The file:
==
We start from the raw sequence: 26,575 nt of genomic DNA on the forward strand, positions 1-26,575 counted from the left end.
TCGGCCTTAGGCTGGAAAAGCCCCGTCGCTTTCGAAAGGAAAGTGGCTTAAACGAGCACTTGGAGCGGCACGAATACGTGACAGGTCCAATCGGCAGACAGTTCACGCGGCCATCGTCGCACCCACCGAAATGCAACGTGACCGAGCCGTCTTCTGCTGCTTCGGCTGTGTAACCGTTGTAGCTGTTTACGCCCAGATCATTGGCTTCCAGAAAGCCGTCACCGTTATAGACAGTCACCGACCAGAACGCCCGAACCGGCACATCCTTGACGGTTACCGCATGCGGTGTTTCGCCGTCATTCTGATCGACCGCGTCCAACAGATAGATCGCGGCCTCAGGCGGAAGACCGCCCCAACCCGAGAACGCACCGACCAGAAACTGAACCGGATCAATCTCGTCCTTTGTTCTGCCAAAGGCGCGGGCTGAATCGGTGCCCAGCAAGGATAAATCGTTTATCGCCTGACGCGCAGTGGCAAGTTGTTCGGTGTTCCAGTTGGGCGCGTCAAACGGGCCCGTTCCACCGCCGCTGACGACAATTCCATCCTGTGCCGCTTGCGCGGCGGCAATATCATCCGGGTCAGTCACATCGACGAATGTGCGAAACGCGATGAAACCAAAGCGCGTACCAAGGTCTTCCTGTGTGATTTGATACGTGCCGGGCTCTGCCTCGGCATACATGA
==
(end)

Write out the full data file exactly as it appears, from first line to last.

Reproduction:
We start from the raw sequence: 26,575 nt of genomic DNA on the forward strand, positions 1-26,575 counted from the left end.
TCGGCCTTAGGCTGGAAAAGCCCCGTCGCTTTCGAAAGGAAAGTGGCTTAAACGAGCACTTGGAGCGGCACGAATACGTGACAGGTCCAATCGGCAGACAGTTCACGCGGCCATCGTCGCACCCACCGAAATGCAACGTGACCGAGCCGTCTTCTGCTGCTTCGGCTGTGTAACCGTTGTAGCTGTTTACGCCCAGATCATTGGCTTCCAGAAAGCCGTCACCGTTATAGACAGTCACCGACCAGAACGCCCGAACCGGCACATCCTTGACGGTTACCGCATGCGGTGTTTCGCCGTCATTCTGATCGACCGCGTCCAACAGATAGATCGCGGCCTCAGGCGGAAGACCGCCCCAACCCGAGAACGCACCGACCAGAAACTGAACCGGATCAATCTCGTCCTTTGTTCTGCCAAAGGCGCGGGCTGAATCGGTGCCCAGCAAGGATAAATCGTTTATCGCCTGACGCGCAGTGGCAAGTTGTTCGGTGTTCCAGTTGGGCGCGTCAAACGGGCCCGTTCCACCGCCGCTGACGACAATTCCATCCTGTGCCGCTTGCGCGGCGGCAATATCATCCGGGTCAGTCACATCGACGAATGTGCGAAACGCGATGAAACCAAAGCGCGTACCAAGGTCTTCCTGTGTGATTTGATACGTGCCGGGCTCTGCCTCGGCATACATGA